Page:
College of Law > About > Centers & Institutes > Mary and Michael Jaharis Health Law Institute > E-Pulse Newsletter > alumni-spotlight-lisa-katz
By Breanne Vaclavik /
August 26, 2014 /
Posted in: HLI Interviews /
Lisa Katz earned her J.D. and Certificate in Health Law from DePaul University College of Law in 1996 and currently practices law in the healthcare group at Polsinelli PC.
EP: How did you get involved in health law?
LK: I had an interest in exploring the field of health law before I began law school, which is one of the reasons I chose to attend DePaul. After participating in the write-on competition for the Journal of Health Care Law and becoming a member, I became a Health Law Institute (HLI) Fellow. I also participated in the American’s with Disabilities Act Clinic, which I found very valuable. Moreover, I became the first DePaul HLI Fellow to extern in the general counsel’s office at Northwestern Memorial Hospital, where I was able to gain experience in healthcare by working on a variety of projects in the areas of clinical integration, hospital policy and procedures, and regulatory compliance issues. During my third year of law school, I chose a health law related topic for my senior seminar paper, namely, regulation of pharmaceutical off-labeling.
EP: What do you do on a day-to-day basis as a health care attorney?
LK: I tackle a variety of issues on a day-to-day basis. I represent hospitals, physician groups and banks that lend to healthcare borrowers. On behalf of my healthcare provider clients, I interpret regulatory, licensure and compliance issues as well as negotiate, review, draft and revise various contractual and governance documents, including but not limited to, professional service agreements and medical staff by-laws. Currently, I am developing a niche with emerging HIPAA and privacy issues. For example, I am working on several projects involving “meaningful use” in relation to electronic health records and interpreting the criteria used to determine whether and how eligible professionals can attest to meaningful use and receive incentive money from government and how this affects contractual relationships among employers and employees.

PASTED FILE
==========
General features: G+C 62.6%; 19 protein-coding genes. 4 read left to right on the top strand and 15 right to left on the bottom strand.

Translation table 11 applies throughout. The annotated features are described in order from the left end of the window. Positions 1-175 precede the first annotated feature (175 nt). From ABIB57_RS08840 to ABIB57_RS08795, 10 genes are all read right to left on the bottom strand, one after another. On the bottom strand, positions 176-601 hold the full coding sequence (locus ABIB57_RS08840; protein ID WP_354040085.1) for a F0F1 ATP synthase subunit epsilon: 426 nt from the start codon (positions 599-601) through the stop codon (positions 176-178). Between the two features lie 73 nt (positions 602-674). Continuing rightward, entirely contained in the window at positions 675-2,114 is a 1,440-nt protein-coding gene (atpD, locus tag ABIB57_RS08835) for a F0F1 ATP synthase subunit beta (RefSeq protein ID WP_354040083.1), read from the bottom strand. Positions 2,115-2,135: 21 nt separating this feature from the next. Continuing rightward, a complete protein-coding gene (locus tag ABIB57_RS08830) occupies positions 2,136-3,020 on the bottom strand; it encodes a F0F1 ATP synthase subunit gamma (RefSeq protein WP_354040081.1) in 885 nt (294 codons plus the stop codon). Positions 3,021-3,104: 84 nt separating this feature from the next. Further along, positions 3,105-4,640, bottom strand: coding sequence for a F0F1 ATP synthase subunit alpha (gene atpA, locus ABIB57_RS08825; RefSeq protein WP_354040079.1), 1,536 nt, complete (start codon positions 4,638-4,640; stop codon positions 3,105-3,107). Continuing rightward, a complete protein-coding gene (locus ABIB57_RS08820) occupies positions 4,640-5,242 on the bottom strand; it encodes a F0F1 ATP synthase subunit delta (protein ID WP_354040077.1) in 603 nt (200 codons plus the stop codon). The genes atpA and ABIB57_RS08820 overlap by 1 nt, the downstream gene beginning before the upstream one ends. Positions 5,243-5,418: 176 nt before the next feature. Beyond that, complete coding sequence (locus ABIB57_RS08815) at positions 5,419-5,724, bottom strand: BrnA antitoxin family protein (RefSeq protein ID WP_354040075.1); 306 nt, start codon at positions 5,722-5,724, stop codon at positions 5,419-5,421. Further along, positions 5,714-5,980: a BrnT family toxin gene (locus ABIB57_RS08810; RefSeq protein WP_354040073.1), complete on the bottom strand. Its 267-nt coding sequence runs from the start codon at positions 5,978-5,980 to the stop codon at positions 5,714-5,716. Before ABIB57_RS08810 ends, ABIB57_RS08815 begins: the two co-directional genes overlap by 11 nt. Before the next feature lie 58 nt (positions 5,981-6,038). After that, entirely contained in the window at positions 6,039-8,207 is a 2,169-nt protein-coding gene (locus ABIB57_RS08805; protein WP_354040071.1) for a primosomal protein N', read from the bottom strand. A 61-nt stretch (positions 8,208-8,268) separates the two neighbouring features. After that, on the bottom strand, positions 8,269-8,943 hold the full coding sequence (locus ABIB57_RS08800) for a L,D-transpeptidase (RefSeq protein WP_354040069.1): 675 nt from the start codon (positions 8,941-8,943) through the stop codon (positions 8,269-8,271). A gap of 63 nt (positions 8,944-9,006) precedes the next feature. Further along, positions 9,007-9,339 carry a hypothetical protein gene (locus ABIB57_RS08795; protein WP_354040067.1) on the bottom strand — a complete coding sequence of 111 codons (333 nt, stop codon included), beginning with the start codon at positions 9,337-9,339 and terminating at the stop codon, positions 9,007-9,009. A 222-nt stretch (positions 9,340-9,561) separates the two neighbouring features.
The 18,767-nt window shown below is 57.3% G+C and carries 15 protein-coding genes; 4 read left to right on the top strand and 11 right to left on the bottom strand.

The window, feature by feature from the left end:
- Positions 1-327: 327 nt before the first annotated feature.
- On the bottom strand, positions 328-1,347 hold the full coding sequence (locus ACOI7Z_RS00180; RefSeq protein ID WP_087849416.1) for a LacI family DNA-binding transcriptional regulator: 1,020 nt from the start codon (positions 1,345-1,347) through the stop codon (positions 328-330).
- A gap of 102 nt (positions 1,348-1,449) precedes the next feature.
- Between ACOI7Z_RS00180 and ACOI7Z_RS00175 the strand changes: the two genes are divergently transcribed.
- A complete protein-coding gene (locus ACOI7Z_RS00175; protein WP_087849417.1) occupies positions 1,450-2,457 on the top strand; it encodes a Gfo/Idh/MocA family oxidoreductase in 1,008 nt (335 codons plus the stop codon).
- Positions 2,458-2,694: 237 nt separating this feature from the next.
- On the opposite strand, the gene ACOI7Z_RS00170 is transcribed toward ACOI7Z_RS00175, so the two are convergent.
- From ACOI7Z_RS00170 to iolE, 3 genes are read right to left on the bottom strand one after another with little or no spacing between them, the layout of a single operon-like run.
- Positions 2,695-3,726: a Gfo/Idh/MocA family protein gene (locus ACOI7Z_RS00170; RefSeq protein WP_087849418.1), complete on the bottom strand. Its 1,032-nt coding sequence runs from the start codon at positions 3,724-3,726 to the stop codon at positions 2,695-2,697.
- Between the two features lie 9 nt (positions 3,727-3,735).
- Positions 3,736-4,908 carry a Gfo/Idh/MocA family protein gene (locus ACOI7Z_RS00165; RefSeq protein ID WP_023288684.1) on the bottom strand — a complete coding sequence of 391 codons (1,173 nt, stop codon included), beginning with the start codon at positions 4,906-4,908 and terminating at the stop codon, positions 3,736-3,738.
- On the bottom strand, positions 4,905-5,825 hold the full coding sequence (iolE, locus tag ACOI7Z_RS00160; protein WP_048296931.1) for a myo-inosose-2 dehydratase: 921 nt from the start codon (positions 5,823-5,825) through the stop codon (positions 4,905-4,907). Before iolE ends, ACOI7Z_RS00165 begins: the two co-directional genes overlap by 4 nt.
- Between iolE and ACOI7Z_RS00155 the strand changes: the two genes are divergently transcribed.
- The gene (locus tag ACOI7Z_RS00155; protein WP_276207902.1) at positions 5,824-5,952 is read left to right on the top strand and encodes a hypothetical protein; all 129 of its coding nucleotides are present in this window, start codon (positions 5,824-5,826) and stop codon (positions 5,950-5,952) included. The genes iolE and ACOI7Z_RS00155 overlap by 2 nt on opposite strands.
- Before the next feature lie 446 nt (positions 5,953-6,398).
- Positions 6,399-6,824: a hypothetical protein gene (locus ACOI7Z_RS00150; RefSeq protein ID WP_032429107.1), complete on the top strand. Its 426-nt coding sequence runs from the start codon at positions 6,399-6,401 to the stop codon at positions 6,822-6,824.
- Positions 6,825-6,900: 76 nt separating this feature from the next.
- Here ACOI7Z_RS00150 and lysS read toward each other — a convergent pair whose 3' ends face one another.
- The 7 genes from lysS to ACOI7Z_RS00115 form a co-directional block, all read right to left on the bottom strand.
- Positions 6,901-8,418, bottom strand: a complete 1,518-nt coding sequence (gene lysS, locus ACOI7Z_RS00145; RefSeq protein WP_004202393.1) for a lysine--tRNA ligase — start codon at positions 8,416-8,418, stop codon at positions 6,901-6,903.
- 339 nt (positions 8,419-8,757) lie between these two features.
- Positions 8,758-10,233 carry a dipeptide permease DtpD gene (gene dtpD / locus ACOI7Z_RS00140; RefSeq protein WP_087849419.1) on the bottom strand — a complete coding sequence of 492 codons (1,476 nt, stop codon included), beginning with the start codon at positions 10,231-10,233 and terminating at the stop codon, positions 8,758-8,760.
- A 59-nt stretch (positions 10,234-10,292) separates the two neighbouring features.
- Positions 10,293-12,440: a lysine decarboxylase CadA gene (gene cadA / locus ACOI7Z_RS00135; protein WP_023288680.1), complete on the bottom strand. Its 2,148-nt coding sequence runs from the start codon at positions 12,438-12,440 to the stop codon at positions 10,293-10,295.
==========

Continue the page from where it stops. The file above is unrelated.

EP: What advice would you give to students interested in a career in health law?
LK: I would recommend that students do not limit themselves to one, specific area; instead, think globally. Particularly, think about other industries that are ancillary to health care that are not necessarily traditional healthcare industries. For example, I branched out into the financial services industry by negotiating and documenting loan transactions on behalf of banks lending to a range of healthcare providers such as physician groups, long term care, skilled nursing, and assisted living facilities.
EP: What is the Illinois Association of Healthcare Attorneys (IAHA) and how can students interested in health law get involved?
LK: Becoming a member of IAHA is a great way for students interested in health law to participate in an organization on a more junior level. For example, IAHA offers student members the opportunity to attend quarterly lectures on emerging issues in the health care field and to join committees, including the Symposium Committee where members are tasked with planning the Annual Health Law Symposium.
Last fall, Carolyn Metnick from Barnes & Thornberg and I, along with the help of the IAHA Membership Committee, launched the IAHA Mentorship Program at the Annual Health Law Symposium. The mentoring program pairs student and junior attorney members with more senior healthcare attorneys either in firms, government, or in-house, to facilitate targeted dialogue among all IAHA members about a wide range of issues involved with working in the field of health law.
You can find more information about the IAHA at www.iahanet.org!